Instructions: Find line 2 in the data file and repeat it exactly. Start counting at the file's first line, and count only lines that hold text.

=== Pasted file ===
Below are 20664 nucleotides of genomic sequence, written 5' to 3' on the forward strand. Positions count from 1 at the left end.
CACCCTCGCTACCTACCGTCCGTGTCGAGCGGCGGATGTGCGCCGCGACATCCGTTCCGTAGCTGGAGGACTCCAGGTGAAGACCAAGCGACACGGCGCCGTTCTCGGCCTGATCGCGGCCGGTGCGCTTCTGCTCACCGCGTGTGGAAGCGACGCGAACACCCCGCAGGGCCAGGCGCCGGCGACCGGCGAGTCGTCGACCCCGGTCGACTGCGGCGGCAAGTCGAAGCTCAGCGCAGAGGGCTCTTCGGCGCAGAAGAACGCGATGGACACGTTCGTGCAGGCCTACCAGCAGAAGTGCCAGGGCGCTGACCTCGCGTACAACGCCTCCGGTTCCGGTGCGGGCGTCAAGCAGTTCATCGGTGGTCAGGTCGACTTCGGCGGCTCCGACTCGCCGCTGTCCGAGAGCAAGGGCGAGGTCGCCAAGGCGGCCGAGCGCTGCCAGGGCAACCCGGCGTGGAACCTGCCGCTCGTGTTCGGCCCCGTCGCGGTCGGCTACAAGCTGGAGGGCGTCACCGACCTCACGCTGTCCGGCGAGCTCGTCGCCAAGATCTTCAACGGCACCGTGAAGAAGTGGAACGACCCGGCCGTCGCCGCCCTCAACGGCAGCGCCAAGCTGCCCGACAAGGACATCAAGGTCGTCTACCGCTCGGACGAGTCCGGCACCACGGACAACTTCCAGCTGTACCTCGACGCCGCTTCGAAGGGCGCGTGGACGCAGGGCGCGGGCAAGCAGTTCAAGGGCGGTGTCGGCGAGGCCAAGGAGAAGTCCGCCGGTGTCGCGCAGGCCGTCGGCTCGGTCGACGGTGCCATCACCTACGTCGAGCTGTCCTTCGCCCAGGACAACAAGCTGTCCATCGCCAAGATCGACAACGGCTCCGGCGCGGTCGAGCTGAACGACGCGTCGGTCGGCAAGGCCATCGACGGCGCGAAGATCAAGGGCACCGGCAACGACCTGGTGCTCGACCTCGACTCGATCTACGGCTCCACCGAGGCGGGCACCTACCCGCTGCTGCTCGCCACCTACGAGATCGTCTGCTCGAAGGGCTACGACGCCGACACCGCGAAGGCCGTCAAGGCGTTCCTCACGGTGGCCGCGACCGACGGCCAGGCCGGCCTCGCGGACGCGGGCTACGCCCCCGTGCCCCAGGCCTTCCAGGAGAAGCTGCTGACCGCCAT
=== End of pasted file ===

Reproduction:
CACCCTCGCTACCTACCGTCCGTGTCGAGCGGCGGATGTGCGCCGCGACATCCGTTCCGTAGCTGGAGGACTCCAGGTGAAGACCAAGCGACACGGCGCCGTTCTCGGCCTGATCGCGGCCGGTGCGCTTCTGCTCACCGCGTGTGGAAGCGACGCGAACACCCCGCAGGGCCAGGCGCCGGCGACCGGCGAGTCGTCGACCCCGGTCGACTGCGGCGGCAAGTCGAAGCTCAGCGCAGAGGGCTCTTCGGCGCAGAAGAACGCGATGGACACGTTCGTGCAGGCCTACCAGCAGAAGTGCCAGGGCGCTGACCTCGCGTACAACGCCTCCGGTTCCGGTGCGGGCGTCAAGCAGTTCATCGGTGGTCAGGTCGACTTCGGCGGCTCCGACTCGCCGCTGTCCGAGAGCAAGGGCGAGGTCGCCAAGGCGGCCGAGCGCTGCCAGGGCAACCCGGCGTGGAACCTGCCGCTCGTGTTCGGCCCCGTCGCGGTCGGCTACAAGCTGGAGGGCGTCACCGACCTCACGCTGTCCGGCGAGCTCGTCGCCAAGATCTTCAACGGCACCGTGAAGAAGTGGAACGACCCGGCCGTCGCCGCCCTCAACGGCAGCGCCAAGCTGCCCGACAAGGACATCAAGGTCGTCTACCGCTCGGACGAGTCCGGCACCACGGACAACTTCCAGCTGTACCTCGACGCCGCTTCGAAGGGCGCGTGGACGCAGGGCGCGGGCAAGCAGTTCAAGGGCGGTGTCGGCGAGGCCAAGGAGAAGTCCGCCGGTGTCGCGCAGGCCGTCGGCTCGGTCGACGGTGCCATCACCTACGTCGAGCTGTCCTTCGCCCAGGACAACAAGCTGTCCATCGCCAAGATCGACAACGGCTCCGGCGCGGTCGAGCTGAACGACGCGTCGGTCGGCAAGGCCATCGACGGCGCGAAGATCAAGGGCACCGGCAACGACCTGGTGCTCGACCTCGACTCGATCTACGGCTCCACCGAGGCGGGCACCTACCCGCTGCTGCTCGCCACCTACGAGATCGTCTGCTCGAAGGGCTACGACGCCGACACCGCGAAGGCCGTCAAGGCGTTCCTCACGGTGGCCGCGACCGACGGCCAGGCCGGCCTCGCGGACGCGGGCTACGCCCCCGTGCCCCAGGCCTTCCAGGAGAAGCTGCTGACCGCCAT